Made a little start on the CG-4A today, it's an old Italeri kit I've had in the stash for a long time, maybe 20 years. In the past I did a lot of research on the CG-4A, developing plans for an R/C model. There is more information available now, and more restored examples, but 30 years ago people were more interested in using the boxes they were shipped in or cutting them up for a source for 4130 tubing.
I'm not going to get too serious about an accurate interior and Italeri must not have had much to go on as they put in sticks where the real thing had big round control wheels that hung from the ceiling via a big Y-shaped tubing structure. It was that way because all the cable control runs had to go over the top of the cabin due to the nose hingeing up for loading and unloading. All the structural tubing was visible in the cabin, you could touch the outer fabric most everywhere but the floor. The exterior is pretty good, and all the shapes look good. THe CG-4A had a cuff on the leading edge of the wing that is pretty obvious to give it a very mild stall and they did not get that. Whatever, it's good enough to go in my model museum behind a soon to be started Airfix C-47, keeping company with the Me-321 and He-111Z.
But first a couple of photos of the real thing:
These guys do not seem to have a real positive attitude about their situation, do they.
Here's the Italeri cockpit under construction.
The seat arrangement is more like a modern helicopter rather than the rudimentary plywood affair in the picture above, but basically they are in the right locations. I couldn't figure out what Italeri had in mind as to installing the supports under the seats, they have to be spaced properly so the floor fits, but you have to put in the seats before you put in the floor, at least on one side. I solved the problem by putting the floor in place and drilling indentations where the floor was relieved for the legs. I attached the legs to the seats using very thin glue from a Touch-n-Flow applicator, similar to Tenax, then put that section of seat in place using the indentations to locate the legs. There are a lot of little tiny parts here!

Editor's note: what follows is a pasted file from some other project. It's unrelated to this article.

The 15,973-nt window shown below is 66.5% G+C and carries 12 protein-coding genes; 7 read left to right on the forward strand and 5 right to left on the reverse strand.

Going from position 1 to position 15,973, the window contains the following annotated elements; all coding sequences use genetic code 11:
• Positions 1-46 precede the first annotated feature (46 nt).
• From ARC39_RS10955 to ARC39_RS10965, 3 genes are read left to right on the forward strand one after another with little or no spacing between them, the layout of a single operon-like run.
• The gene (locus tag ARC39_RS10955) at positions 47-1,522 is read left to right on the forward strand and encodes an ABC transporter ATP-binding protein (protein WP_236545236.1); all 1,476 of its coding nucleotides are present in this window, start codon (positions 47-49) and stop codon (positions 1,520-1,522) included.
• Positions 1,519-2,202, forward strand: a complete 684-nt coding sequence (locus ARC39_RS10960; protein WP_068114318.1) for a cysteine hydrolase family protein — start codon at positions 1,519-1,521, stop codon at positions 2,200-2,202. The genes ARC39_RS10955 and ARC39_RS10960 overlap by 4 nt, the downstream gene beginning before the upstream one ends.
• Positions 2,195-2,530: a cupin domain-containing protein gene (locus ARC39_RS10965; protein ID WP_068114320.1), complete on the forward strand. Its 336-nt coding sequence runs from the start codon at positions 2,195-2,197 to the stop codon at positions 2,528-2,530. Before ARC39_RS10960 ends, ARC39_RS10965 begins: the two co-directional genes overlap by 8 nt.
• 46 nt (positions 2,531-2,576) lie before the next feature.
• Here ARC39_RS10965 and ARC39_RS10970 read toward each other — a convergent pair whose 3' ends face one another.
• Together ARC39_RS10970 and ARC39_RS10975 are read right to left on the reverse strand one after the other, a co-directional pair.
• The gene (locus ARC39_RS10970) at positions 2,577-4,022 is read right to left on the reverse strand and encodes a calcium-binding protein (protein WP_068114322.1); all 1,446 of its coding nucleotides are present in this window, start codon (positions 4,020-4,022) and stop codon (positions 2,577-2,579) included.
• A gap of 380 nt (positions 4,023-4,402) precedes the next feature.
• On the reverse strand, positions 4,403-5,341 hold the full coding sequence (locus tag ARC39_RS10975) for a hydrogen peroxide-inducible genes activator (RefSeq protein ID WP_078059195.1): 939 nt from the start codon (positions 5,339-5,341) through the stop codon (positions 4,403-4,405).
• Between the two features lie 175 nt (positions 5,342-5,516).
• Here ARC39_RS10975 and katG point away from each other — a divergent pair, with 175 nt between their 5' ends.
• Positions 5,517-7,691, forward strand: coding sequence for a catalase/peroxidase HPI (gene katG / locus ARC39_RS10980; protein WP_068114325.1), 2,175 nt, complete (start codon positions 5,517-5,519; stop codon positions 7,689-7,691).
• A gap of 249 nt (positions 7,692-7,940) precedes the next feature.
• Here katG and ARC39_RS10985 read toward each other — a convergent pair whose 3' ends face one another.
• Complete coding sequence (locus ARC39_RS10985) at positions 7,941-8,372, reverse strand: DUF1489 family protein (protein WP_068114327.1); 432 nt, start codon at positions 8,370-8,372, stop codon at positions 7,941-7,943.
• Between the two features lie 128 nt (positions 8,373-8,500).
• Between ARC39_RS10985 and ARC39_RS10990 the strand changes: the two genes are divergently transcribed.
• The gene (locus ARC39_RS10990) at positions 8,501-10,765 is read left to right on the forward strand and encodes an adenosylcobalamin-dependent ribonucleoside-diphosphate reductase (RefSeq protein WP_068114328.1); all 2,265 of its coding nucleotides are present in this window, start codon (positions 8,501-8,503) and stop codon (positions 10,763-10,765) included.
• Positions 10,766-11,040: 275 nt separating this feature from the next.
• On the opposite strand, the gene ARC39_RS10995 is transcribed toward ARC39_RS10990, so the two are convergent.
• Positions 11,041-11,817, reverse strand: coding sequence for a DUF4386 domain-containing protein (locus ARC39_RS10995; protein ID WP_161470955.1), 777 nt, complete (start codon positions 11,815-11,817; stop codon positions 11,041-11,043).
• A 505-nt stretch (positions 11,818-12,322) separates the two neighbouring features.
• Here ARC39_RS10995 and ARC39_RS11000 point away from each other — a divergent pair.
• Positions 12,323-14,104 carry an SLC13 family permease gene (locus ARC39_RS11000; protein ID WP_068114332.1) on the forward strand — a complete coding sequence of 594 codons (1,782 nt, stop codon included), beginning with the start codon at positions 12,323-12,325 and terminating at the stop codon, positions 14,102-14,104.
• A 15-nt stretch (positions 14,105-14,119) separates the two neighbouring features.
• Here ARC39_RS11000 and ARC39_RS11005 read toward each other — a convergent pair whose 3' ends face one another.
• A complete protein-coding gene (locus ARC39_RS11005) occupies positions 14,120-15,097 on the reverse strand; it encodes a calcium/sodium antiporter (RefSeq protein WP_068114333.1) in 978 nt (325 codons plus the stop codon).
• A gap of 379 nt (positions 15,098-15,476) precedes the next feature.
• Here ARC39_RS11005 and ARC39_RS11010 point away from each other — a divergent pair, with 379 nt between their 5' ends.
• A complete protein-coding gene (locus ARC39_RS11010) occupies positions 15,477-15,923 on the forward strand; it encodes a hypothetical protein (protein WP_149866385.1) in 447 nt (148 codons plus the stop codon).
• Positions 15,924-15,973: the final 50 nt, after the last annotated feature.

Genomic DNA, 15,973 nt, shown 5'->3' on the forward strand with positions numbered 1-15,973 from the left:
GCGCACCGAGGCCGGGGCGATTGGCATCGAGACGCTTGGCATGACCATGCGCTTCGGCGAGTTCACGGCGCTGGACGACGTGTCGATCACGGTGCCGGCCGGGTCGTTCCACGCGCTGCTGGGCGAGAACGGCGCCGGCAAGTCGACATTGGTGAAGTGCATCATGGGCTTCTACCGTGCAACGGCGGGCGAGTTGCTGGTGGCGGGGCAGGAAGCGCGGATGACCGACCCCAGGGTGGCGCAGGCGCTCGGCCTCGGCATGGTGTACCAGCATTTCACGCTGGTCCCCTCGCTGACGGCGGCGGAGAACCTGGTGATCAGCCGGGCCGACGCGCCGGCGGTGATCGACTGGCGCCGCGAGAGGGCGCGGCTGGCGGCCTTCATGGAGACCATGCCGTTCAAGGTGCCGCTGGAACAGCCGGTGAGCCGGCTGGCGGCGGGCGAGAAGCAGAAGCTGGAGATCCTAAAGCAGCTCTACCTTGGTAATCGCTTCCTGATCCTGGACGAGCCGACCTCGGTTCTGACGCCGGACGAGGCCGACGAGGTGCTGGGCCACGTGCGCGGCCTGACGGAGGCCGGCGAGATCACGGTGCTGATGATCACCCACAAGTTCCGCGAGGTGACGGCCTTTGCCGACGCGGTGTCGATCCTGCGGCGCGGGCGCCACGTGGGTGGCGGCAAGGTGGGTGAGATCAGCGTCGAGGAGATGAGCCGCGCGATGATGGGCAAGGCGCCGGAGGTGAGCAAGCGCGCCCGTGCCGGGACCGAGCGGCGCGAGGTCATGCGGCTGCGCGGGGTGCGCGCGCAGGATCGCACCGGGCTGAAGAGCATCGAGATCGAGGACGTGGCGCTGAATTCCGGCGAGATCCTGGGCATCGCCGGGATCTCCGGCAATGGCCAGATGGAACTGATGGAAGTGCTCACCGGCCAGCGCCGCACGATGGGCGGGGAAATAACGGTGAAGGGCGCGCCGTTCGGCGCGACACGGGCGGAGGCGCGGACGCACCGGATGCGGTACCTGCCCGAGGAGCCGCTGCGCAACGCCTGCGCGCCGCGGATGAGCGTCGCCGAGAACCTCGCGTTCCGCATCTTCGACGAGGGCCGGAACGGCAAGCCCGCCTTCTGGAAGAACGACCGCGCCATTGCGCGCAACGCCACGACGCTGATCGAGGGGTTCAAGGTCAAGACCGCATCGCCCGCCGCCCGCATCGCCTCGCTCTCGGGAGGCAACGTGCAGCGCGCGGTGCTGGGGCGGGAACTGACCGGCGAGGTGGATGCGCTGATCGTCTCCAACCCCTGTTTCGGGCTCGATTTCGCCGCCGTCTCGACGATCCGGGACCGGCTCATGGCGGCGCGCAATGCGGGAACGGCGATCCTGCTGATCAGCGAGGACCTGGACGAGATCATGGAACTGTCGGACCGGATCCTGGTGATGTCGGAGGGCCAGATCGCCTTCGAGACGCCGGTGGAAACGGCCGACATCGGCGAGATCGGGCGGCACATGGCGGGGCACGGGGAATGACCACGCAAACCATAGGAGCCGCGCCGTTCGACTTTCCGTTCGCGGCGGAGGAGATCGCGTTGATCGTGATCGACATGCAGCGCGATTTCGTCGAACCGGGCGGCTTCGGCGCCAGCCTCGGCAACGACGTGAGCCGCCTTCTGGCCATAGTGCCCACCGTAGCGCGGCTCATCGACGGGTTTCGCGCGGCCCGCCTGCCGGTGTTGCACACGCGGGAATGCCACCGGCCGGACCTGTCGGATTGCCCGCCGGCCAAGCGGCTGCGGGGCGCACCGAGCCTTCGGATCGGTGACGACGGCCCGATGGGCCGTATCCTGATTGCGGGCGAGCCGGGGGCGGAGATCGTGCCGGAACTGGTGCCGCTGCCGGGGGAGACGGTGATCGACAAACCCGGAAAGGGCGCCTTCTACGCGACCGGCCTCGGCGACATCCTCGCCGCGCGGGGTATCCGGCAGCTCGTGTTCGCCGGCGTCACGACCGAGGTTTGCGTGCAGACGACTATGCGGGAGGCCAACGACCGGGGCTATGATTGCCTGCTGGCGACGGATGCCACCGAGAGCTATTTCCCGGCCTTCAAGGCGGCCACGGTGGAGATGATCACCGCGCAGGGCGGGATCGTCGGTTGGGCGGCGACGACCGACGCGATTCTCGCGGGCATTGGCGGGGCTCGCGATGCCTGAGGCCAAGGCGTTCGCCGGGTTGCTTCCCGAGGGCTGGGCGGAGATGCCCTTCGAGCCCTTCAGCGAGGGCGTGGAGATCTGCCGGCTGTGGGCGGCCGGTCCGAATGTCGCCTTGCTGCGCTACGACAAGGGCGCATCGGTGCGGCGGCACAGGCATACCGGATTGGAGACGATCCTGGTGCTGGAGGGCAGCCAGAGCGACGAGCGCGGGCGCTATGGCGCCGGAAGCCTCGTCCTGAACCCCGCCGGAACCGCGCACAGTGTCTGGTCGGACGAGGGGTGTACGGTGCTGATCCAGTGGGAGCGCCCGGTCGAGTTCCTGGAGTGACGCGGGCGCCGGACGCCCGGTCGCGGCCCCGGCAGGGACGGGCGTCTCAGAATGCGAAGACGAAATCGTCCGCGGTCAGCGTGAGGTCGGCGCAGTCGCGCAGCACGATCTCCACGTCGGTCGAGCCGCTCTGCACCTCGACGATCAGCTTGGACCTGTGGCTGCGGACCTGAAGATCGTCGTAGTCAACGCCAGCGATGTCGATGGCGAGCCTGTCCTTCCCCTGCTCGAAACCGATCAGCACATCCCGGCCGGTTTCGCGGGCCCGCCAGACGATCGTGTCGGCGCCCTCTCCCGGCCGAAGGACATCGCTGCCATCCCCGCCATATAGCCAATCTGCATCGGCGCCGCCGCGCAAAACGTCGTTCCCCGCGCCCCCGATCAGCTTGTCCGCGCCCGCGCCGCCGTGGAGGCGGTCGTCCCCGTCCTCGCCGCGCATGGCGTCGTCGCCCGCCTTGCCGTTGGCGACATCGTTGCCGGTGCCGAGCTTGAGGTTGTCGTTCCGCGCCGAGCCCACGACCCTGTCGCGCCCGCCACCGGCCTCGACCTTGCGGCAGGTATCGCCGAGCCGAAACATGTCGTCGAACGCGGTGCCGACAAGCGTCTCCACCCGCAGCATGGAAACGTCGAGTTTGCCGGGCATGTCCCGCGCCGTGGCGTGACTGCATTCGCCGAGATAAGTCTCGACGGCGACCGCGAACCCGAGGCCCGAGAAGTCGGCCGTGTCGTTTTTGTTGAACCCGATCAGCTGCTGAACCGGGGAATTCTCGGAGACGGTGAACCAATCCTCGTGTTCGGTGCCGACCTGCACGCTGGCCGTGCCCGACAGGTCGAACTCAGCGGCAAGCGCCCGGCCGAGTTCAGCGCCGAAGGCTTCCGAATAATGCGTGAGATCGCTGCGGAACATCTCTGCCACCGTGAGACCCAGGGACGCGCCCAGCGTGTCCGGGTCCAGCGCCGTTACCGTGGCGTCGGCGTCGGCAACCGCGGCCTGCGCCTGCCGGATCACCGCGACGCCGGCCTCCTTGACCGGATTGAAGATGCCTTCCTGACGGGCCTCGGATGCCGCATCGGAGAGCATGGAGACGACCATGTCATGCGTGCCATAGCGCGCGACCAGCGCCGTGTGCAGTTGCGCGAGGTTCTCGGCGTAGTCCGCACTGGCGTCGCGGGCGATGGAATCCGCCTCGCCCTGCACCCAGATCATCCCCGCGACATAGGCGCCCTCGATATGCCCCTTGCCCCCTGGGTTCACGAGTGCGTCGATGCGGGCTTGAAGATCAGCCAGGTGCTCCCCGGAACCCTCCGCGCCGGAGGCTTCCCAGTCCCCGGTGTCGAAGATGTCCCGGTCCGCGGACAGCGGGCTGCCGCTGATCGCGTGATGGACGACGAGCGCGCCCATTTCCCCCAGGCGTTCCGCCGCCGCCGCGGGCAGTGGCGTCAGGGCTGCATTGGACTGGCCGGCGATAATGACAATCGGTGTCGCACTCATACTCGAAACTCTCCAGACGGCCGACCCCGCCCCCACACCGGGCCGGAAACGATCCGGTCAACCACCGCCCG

I wanted to pose the elevators deflected down for a little animation, so I scored them using a JLC saw and the back side of a #11 exacto blade, bent them when the cuts were deep enough and flowed some glue into the joins on top and bottom. It's always an issue trying to get equal deflection, but I solved that with a Rube Goldberg construct, both stabilizers are clamped in the big clamp and the clothespin holds both elevators.